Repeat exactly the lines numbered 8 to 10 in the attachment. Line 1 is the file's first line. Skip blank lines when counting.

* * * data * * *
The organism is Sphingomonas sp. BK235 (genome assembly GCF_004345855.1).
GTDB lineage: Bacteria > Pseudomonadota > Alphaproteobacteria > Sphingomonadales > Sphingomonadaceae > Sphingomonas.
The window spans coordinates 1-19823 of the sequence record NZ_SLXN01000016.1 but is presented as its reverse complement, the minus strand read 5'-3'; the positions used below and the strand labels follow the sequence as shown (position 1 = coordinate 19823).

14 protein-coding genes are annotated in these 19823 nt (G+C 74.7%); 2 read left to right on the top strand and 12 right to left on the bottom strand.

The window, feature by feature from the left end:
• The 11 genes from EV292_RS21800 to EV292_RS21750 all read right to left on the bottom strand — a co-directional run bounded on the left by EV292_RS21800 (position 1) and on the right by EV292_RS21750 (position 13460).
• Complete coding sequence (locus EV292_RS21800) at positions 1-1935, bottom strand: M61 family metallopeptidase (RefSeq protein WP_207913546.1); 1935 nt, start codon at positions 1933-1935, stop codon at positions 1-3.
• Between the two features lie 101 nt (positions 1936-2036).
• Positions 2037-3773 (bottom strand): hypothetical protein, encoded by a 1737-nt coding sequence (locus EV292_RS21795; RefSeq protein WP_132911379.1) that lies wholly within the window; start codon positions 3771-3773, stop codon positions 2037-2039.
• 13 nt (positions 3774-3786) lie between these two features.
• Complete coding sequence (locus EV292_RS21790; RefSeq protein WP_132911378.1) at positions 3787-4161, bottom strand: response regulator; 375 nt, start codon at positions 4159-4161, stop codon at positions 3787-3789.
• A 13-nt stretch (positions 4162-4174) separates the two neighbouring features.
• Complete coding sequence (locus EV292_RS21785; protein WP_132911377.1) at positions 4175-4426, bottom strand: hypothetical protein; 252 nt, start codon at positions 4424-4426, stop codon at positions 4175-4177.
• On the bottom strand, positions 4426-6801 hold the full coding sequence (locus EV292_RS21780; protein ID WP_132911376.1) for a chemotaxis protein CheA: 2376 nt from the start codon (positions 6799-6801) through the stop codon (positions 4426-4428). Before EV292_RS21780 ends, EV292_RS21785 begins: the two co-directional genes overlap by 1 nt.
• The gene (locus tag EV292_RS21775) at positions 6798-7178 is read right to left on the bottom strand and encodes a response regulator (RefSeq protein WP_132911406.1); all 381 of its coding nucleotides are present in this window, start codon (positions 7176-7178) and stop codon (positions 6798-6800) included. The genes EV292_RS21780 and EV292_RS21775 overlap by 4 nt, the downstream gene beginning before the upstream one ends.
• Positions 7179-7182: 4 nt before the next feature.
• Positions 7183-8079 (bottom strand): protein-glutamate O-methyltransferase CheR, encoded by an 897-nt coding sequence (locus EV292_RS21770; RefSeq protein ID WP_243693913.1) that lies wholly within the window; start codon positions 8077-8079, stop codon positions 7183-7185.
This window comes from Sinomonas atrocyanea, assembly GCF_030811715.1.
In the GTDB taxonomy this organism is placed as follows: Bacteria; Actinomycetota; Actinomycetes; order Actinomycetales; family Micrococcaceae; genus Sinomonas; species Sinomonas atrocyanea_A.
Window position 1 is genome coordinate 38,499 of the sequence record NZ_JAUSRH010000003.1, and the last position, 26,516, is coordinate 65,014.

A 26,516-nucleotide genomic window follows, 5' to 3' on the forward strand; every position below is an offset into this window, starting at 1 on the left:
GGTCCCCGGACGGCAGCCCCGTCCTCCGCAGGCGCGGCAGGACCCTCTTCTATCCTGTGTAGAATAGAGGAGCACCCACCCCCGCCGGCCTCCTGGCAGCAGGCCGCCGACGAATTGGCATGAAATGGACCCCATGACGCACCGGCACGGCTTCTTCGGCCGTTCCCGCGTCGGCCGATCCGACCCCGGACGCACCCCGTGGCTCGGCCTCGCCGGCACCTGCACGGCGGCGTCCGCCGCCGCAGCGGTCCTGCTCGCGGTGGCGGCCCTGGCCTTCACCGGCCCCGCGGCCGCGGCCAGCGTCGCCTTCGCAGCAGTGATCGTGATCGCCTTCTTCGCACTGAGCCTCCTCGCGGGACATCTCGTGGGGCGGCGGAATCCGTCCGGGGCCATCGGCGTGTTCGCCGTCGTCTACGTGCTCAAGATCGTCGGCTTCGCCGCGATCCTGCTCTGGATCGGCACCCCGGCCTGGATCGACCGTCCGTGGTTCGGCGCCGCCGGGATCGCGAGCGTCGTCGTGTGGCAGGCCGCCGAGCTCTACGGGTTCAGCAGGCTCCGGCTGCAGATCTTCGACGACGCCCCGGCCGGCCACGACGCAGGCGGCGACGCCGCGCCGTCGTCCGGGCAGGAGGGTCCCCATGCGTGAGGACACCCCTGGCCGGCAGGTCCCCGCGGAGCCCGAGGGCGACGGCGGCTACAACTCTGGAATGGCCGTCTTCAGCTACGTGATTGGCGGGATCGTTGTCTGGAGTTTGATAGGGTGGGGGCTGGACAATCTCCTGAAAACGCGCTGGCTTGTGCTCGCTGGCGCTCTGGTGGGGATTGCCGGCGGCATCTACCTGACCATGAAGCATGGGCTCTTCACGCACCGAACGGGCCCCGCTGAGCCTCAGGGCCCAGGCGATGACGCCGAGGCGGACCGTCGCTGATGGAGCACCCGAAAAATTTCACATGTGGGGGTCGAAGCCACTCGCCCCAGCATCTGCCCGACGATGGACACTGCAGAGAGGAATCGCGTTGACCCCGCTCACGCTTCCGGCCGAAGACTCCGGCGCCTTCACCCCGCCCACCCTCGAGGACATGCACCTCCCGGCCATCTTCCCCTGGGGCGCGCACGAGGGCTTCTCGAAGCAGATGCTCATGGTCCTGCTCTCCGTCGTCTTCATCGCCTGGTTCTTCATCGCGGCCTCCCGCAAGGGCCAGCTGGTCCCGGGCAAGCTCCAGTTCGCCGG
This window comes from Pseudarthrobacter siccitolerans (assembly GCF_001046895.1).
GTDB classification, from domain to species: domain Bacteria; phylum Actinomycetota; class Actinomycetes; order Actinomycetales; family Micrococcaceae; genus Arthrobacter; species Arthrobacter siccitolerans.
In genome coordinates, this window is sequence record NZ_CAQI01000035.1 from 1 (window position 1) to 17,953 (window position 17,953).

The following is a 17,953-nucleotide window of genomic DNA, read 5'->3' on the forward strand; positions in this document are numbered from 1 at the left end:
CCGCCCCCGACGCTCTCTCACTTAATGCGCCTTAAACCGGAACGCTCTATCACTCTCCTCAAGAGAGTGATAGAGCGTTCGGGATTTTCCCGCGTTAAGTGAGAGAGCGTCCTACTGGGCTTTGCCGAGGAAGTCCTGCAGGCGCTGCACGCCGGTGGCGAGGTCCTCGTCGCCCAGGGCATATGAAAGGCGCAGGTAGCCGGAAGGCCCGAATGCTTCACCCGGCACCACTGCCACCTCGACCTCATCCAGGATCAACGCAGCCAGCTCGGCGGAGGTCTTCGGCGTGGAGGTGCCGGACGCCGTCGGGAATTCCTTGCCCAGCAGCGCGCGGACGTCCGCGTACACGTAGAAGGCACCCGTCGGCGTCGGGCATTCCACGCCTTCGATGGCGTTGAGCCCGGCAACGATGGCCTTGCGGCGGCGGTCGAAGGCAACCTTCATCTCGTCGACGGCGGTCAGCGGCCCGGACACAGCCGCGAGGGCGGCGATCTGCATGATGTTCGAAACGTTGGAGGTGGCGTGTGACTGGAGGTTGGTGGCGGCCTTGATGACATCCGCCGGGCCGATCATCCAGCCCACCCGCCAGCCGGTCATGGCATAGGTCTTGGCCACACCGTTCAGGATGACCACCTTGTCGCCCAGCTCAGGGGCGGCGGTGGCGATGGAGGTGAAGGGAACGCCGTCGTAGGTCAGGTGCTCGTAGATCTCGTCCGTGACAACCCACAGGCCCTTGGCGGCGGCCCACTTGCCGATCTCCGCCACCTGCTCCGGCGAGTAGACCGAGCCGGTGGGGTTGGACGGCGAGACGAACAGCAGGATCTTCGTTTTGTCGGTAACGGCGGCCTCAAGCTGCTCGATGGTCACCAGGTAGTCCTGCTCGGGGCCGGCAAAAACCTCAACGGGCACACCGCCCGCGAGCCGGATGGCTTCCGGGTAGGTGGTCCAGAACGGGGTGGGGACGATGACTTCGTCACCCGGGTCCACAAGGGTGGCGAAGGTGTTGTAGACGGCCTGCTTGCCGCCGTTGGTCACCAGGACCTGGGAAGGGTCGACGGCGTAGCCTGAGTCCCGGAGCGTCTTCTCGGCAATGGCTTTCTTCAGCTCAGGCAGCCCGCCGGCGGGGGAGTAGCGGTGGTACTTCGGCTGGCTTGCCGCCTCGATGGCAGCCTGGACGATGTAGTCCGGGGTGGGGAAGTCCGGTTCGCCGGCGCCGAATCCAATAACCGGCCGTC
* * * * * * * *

• Between the two features lie 101 nt (positions 1936-2036).
• Positions 2037-3773 (bottom strand): hypothetical protein, encoded by a 1737-nt coding sequence (locus EV292_RS21795; RefSeq protein WP_132911379.1) that lies wholly within the window; start codon positions 3771-3773, stop codon positions 2037-2039.
• 13 nt (positions 3774-3786) lie between these two features.